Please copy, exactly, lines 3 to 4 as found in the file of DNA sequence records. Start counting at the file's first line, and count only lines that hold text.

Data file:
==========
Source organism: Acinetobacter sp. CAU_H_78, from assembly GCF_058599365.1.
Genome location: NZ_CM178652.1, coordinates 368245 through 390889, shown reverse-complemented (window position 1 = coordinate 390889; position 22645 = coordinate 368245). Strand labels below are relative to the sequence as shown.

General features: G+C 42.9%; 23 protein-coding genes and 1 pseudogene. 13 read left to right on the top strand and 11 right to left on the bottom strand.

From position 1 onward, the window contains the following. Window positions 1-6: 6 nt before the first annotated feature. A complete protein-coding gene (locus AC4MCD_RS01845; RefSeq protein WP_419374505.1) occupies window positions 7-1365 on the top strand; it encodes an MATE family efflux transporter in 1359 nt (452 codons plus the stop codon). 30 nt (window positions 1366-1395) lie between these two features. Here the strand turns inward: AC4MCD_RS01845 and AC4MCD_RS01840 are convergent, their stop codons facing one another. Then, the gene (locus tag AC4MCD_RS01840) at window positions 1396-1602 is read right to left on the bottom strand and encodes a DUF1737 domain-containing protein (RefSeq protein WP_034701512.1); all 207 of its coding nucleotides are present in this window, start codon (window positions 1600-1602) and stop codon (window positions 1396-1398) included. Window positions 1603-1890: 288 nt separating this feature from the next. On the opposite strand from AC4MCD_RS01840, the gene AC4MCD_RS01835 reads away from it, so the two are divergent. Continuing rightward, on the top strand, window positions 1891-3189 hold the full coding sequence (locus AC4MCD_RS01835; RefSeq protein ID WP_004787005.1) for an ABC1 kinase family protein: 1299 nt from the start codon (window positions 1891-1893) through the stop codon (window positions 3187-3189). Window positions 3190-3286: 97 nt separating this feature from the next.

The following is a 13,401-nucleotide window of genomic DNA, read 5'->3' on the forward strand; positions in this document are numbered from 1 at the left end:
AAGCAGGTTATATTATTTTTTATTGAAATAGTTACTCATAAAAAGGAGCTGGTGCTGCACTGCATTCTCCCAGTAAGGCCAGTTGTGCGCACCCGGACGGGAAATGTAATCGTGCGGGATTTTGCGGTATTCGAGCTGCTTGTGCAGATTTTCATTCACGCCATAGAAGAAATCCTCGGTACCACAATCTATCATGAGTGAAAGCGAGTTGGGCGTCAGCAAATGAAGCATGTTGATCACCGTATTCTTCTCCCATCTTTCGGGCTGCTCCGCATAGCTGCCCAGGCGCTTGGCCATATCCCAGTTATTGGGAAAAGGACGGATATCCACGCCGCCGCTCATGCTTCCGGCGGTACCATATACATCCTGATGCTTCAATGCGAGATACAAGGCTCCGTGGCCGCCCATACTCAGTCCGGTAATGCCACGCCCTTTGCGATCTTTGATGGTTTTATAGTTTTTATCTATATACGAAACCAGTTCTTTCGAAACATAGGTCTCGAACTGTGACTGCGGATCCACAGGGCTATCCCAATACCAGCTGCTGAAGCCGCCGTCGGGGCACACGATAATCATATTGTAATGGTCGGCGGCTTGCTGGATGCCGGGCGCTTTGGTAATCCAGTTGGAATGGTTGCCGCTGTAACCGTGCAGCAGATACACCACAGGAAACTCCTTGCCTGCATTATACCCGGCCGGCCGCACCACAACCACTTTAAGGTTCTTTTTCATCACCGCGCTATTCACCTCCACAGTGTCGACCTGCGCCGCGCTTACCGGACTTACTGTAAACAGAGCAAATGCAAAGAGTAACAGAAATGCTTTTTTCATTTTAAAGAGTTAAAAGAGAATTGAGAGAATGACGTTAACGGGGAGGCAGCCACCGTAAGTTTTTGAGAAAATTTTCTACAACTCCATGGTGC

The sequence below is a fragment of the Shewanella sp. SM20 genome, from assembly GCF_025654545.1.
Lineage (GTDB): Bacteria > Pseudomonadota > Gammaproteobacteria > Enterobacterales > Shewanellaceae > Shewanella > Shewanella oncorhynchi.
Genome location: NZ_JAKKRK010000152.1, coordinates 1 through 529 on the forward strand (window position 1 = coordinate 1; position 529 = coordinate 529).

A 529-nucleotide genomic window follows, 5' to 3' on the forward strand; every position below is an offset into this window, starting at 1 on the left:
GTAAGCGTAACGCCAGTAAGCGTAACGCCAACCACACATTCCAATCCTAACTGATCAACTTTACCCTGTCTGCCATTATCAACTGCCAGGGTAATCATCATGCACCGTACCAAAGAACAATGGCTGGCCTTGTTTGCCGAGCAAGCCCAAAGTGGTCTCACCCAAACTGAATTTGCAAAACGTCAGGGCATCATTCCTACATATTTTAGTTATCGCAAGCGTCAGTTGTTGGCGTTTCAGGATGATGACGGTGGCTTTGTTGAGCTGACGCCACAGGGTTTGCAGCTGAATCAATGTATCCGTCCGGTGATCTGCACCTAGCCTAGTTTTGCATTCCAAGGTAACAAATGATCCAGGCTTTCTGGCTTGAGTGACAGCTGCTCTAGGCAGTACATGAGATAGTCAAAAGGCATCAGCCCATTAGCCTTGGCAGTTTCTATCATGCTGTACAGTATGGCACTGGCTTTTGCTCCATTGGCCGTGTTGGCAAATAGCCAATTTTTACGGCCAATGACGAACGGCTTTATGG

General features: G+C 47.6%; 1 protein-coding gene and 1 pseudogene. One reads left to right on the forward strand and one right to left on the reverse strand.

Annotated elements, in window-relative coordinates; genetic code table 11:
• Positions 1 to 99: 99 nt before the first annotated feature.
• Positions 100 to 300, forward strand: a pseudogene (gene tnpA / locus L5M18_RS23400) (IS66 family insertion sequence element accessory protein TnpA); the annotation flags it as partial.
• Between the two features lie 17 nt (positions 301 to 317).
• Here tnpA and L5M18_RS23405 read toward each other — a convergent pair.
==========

General features: G+C 42.9%; 23 protein-coding genes and 1 pseudogene. 13 read left to right on the top strand and 11 right to left on the bottom strand.

From position 1 onward, the window contains the following. Window positions 1-6: 6 nt before the first annotated feature. A complete protein-coding gene (locus AC4MCD_RS01845; RefSeq protein WP_419374505.1) occupies window positions 7-1365 on the top strand; it encodes an MATE family efflux transporter in 1359 nt (452 codons plus the stop codon). 30 nt (window positions 1366-1395) lie between these two features. Here the strand turns inward: AC4MCD_RS01845 and AC4MCD_RS01840 are convergent, their stop codons facing one another. Then, the gene (locus tag AC4MCD_RS01840) at window positions 1396-1602 is read right to left on the bottom strand and encodes a DUF1737 domain-containing protein (RefSeq protein WP_034701512.1); all 207 of its coding nucleotides are present in this window, start codon (window positions 1600-1602) and stop codon (window positions 1396-1398) included. Window positions 1603-1890: 288 nt separating this feature from the next. On the opposite strand from AC4MCD_RS01840, the gene AC4MCD_RS01835 reads away from it, so the two are divergent. Continuing rightward, on the top strand, window positions 1891-3189 hold the full coding sequence (locus AC4MCD_RS01835; RefSeq protein ID WP_004787005.1) for an ABC1 kinase family protein: 1299 nt from the start codon (window positions 1891-1893) through the stop codon (window positions 3187-3189). Window positions 3190-3286: 97 nt separating this feature from the next.